Tax benefits of meeting 2-year test substantial
Seattle Times staff reporter
Q: What exactly is the IRS requirement for selling a rental property that's also been owner-occupied? A friend moved into her rental for several months, then moved out temporarily during a substantial remodel. She moved back in, but now has decided to sell because she's remarrying. She's lived in the house about 16 months total, but if the remodel period is counted, it would be close to 24 months. Would this count, or is it literally 24 months in residence?
A: "You have to have lived in your residence for at least 24 months out of the last five years," said Sue Ann Warren, co-owner of Warren Financial Services in Snohomish.
Warren is an enrolled agent — an income-tax specialist who's passed a Treasury Department test allowing her to represent taxpayers before the IRS. To be on the safe side, she counsels her clients that 24 months and one day is ideal.
Warren said the 24-month rule is open to some interpretation. Also, she said, the months don't have to be consecutive, and the owner doesn't actually have to be there all the time.
If an owner is traveling, in the hospital or living elsewhere temporarily during a remodel, the IRS will still consider it their home as long as it remains their primary residence. Generally that's the place where they're registered to vote and receive mail.
Warren suggests that your friend consider living there the full two years because the tax benefits can be substantial. If the home remains in her name only, she can exclude the first $250,000 in profit from capital-gains tax. If she also puts it in her new husband's name and they live there two more years, they can shield $500,000.
Otherwise, the home will be considered an investment property, and all profit from its sale will be subject to capital gains. Because homes in this area have had a sizable increase in value recently, there could be a fair amount of taxes to pay.
Q: I'm part of a 16-unit condominium homeowners association in Bellevue. We spend about $3,000 a year on earthquake insurance for our wood-frame town houses. The last quake caused us no damage. I think the money can be better spent on other things. How many other associations have earthquake insurance, and how can I persuade our members to drop ours?
A: Jim Comin, president of CDC Management Services, a division of The Management Trust, oversees some 160 condominium and homeowner associations. About half his condo communities have quake insurance. Whether they choose or decline such coverage has less to do with the building's structural characteristics than with the mind-set of the governing board.
"It's how conservative or aggressive people are," Comin said.
He can see pluses and minuses to having quake coverage.
The plus: If there's major structural damage, an earthquake policy will cover it. The condo association's master insurance policy won't.
The minus: The way quake coverage is set up can make it hard for an association to collect unless the damage is substantial. In that case, and in the case where there is no quake coverage, homeowners can face a special assessment to pay for repairs. Potentially, the sky's the limit.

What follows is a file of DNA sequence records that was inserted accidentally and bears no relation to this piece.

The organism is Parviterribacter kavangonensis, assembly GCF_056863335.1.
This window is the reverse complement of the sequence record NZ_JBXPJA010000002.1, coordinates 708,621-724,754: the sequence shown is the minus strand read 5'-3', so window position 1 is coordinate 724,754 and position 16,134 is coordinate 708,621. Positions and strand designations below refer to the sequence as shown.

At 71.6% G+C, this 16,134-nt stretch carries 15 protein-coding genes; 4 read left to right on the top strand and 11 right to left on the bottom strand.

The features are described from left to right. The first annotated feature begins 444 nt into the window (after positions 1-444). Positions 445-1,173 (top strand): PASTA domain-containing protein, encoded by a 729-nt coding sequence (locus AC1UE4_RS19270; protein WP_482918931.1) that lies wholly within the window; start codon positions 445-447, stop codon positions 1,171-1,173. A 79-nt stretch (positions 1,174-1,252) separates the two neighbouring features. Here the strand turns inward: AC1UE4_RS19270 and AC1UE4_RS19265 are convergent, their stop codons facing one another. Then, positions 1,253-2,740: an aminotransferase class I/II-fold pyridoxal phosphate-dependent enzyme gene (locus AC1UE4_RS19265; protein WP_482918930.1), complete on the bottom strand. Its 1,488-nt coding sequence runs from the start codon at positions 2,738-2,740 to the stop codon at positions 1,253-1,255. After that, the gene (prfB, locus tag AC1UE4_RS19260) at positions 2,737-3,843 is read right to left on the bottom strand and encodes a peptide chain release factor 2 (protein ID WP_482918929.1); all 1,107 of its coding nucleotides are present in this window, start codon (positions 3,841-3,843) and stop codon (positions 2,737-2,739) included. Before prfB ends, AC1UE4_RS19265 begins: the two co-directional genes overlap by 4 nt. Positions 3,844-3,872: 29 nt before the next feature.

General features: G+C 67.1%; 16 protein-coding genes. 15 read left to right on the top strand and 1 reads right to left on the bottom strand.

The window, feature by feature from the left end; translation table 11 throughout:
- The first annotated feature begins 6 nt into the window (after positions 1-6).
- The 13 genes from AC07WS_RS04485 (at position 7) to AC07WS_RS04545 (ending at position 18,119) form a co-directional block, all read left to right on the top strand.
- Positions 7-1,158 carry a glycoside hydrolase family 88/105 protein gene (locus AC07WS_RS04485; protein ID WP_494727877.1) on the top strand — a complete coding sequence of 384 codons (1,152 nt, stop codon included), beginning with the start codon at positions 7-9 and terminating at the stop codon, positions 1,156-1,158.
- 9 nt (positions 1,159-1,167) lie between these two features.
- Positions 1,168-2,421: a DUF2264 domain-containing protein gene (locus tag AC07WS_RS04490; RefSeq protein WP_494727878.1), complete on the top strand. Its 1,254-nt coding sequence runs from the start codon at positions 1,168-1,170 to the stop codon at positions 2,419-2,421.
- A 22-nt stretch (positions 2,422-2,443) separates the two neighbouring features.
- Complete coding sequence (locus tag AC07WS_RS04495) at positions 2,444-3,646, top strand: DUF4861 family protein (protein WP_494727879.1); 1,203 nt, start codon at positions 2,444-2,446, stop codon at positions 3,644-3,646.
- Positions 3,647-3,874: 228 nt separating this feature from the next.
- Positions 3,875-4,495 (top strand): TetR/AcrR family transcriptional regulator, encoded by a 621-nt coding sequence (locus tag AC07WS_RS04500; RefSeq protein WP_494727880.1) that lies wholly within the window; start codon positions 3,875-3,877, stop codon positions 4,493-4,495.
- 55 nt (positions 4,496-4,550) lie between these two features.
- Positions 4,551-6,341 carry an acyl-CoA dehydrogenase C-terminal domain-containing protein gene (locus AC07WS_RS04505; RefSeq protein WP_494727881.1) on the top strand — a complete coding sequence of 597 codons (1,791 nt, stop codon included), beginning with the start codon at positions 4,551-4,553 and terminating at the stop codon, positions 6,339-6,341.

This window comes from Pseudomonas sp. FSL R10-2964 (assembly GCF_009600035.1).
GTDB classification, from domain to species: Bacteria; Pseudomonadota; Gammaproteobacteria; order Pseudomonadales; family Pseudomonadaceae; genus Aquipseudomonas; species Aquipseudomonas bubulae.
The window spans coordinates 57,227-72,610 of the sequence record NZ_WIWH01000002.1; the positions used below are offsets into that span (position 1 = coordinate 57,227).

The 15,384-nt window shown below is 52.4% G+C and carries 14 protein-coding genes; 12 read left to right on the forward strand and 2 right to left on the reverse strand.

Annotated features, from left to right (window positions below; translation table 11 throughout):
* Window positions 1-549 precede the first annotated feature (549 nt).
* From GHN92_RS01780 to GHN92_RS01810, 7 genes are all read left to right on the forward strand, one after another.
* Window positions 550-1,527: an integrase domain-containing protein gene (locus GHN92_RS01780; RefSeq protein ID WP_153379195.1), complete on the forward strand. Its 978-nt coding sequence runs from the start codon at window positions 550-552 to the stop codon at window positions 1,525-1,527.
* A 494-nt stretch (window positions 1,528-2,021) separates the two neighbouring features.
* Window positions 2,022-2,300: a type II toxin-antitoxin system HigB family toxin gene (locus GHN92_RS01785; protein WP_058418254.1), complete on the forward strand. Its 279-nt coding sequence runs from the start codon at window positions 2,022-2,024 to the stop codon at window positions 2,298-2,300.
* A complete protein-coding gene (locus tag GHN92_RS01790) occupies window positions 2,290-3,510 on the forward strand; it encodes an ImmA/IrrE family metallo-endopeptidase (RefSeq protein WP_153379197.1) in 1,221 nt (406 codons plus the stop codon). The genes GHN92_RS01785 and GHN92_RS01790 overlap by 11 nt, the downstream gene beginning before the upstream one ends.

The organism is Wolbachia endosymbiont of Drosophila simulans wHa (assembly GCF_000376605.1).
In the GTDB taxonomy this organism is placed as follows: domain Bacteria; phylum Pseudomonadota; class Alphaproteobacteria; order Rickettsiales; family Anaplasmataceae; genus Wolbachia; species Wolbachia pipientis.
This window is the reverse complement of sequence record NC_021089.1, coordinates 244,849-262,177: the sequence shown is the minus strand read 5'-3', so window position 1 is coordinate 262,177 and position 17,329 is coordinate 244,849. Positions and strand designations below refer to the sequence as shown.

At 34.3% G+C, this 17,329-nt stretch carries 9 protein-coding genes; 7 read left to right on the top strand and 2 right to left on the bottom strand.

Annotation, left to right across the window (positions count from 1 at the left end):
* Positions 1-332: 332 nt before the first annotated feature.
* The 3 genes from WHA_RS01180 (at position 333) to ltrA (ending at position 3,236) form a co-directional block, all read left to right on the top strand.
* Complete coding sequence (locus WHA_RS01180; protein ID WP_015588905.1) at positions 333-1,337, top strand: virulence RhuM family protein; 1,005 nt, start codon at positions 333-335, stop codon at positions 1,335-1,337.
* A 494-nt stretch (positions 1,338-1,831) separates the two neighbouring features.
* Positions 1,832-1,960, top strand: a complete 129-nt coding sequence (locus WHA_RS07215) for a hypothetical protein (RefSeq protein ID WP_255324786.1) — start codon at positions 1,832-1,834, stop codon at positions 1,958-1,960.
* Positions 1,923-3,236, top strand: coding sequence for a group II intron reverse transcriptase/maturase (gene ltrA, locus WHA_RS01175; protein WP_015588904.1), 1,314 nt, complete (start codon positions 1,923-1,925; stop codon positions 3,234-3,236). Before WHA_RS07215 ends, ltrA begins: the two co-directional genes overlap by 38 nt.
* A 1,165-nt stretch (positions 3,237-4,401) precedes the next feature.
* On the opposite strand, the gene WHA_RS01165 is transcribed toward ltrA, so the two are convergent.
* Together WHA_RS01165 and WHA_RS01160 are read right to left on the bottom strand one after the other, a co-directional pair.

However, there is protection for owners. They can buy individual earthquake coverage, called loss assessment for earthquakes, that will pay for a quake-related special assessment.
As for persuading the membership to drop your coverage, Comin says the decision to carry it usually rests with the board, not the homeowners. He thinks that's wise because earthquake coverage is hard to understand.
"There are nuances with earthquake insurance, so you can't just have everyone chime in without knowing what the value and protections of it are," he said.
If you're really committed to dumping it, Comin suggests you research the topic, then take your findings to the board members. Ultimately, it's in their hands — which is the way many aspects of condominium living work.
Q: I'm a single woman who doesn't want to get scammed hiring a house painter. The ones I've talked to are asking for half the cost of the job up front. Is this legal? Is there any way to check their bonding and insurance when they just work for themselves, not for firms?
A: There's nothing illegal about asking for part of the money up front. That's a contract issue — in other words, whatever payment arrangement you and a painter agree to in the written contract for the work is what applies. So if you don't like the 50 percent plan, negotiate.
Ron Krebs, business representative with Painters District Council 5, said larger firms typically don't ask for such a big deposit — or any deposit. Many simply present a bill when the job is completed.
However, smaller firms or individuals may well require money up front so they can pay for paint.
The state Department of Labor and Industries requires all contractors, not just companies, to be registered (licensed) and bonded. You can check them out on the department's Web site: www.lni.wa.gov. The site also has tips on hiring a contractor.
Finally Krebs suggests you ask painters for references and then check them out by talking to those clients and inspecting their paint jobs. Often, homeowners don't actually take that last step, and it can have dire consequences. Krebs said he's heard from more than one irate homeowner who's made partial payment to a painter and never seen him again.
Home Forum answers readers' real-estate questions. Send questions to Home Forum, Seattle Times, P.O. Box 1845, Seattle, WA 98111, or call 206-464-8510 to leave a question on a recorded line. The e-mail address is email@example.com. Sorry, no personal replies. More columns at www.seattletimes.com/columnists.
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